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Tesla Misses Weekly Production Goal by 480 Model 3s

Despite setback, compares its growth to “Ford and the Model T”

Tesla produced nearly 10,000 Model 3 sedans in the first quarter of 2018. The company also announced that it built 2,020 Model 3s in the past seven days—which is 480 cars short of its current 2,500 units per week goal.

“In the next seven days, we expect to produce 2,000 Model S and X vehicles and 2,000 Model 3 vehicles,” said Tesla in its quarterly newsletter.

It seems that having CEO Elon Musk sleeping at the factory to keep an eye on production is yielding better results than his recent April Fools Day tweet about Tesla filing for bankruptcy.

That combined with the recent fatal Model X Autopilot accident investigation and a recall of every Model S built before April of 2016 for a power steering issue had sent Tesla stock tumbling dramatically in recent weeks.

However, things are looking up since the company optimistically reported that it does not require an equity or debt raise this year. Whew.

Tesla built 34,494 vehicles for the first quarter of the year—24,728 were Model S and Model X SUVs and 9,766 were Model 3 sedans.

Model 3 production has increased substantially since the “production hell” of the previous quarter.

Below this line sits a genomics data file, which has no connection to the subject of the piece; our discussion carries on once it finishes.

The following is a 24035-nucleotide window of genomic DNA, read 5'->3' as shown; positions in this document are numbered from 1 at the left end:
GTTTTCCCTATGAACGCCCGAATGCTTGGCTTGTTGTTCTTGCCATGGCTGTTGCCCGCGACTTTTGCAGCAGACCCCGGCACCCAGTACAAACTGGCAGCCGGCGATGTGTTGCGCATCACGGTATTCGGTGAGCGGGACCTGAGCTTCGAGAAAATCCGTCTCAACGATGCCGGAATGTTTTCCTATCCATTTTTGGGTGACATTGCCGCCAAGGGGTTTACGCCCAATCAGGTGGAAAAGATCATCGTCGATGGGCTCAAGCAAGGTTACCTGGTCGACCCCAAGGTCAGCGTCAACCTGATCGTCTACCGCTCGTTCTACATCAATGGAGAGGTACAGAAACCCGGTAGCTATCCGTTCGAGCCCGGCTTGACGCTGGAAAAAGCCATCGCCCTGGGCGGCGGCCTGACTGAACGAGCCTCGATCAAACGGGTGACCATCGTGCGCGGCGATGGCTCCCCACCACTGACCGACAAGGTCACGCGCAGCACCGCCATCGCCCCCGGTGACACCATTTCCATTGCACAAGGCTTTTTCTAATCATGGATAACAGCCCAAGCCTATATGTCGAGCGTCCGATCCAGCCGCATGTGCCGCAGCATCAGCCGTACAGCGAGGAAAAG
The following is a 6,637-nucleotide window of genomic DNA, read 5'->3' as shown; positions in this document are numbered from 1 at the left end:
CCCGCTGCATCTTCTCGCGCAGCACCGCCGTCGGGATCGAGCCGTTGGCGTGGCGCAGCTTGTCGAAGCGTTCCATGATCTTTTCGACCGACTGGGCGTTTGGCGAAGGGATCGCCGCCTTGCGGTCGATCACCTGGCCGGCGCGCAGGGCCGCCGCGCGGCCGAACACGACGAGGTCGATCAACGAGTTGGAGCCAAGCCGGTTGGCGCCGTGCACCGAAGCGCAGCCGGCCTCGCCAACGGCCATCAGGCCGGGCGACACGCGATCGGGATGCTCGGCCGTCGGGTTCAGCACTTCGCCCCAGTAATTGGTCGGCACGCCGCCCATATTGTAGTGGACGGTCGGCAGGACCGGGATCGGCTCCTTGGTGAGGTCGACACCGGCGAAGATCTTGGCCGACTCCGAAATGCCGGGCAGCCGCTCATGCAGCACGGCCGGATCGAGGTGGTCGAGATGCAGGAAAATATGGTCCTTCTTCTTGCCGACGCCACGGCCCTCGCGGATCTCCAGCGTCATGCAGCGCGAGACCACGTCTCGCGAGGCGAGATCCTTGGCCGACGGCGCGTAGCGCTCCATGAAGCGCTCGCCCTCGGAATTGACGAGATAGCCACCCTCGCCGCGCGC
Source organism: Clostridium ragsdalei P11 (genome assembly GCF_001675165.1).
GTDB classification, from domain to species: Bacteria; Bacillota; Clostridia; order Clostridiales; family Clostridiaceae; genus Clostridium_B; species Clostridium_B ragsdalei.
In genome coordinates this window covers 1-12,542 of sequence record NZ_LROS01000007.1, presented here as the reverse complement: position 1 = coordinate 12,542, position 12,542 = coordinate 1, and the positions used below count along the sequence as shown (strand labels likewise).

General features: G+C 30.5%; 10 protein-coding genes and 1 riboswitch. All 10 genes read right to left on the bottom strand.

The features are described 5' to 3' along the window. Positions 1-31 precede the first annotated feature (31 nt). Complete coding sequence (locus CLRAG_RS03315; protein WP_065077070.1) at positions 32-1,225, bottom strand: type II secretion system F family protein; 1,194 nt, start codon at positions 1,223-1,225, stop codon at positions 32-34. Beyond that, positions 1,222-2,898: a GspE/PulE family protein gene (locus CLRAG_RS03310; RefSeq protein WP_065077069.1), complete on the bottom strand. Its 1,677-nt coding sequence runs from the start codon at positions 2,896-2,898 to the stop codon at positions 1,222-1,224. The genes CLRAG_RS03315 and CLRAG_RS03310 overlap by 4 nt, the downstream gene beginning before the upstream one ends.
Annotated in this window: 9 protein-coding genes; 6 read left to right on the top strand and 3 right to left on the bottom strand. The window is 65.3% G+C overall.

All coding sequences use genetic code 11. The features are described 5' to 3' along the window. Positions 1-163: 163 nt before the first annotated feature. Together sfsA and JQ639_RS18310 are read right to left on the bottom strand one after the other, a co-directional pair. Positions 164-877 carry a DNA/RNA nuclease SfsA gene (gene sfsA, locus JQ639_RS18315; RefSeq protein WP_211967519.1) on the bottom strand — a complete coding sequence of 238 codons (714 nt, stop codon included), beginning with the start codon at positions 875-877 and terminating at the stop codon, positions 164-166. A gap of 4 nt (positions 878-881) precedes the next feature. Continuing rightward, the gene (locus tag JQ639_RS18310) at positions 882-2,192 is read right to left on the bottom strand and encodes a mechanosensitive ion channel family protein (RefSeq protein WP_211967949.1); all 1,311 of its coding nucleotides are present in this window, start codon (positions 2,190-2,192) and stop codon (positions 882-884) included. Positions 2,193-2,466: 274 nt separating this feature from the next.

The company boldly claims “this is the fastest growth of any automotive company in the modern era. If this rate of growth continues, it will exceed even that of Ford and the Model T.”

We can almost hear a collective sigh of relief from the 400,000 or so loyalists patiently awaiting the delivery of their Model 3s since last summer.

Yes, things are looking up and if Tesla can meet its target of building 5,000 Model 3 sedans a week in three months, those faithful might actually get their cars fairly soon.

Tesla delivered 8,180 Model 3s this quarter with an additional 2,040 units in transit to customers. Those lucky owners should receive their Model 3s between now and the end of June.

The ones waiting for a lower spec, more affordable $35,000 Model 3 will have to wait only a few more years—for now.

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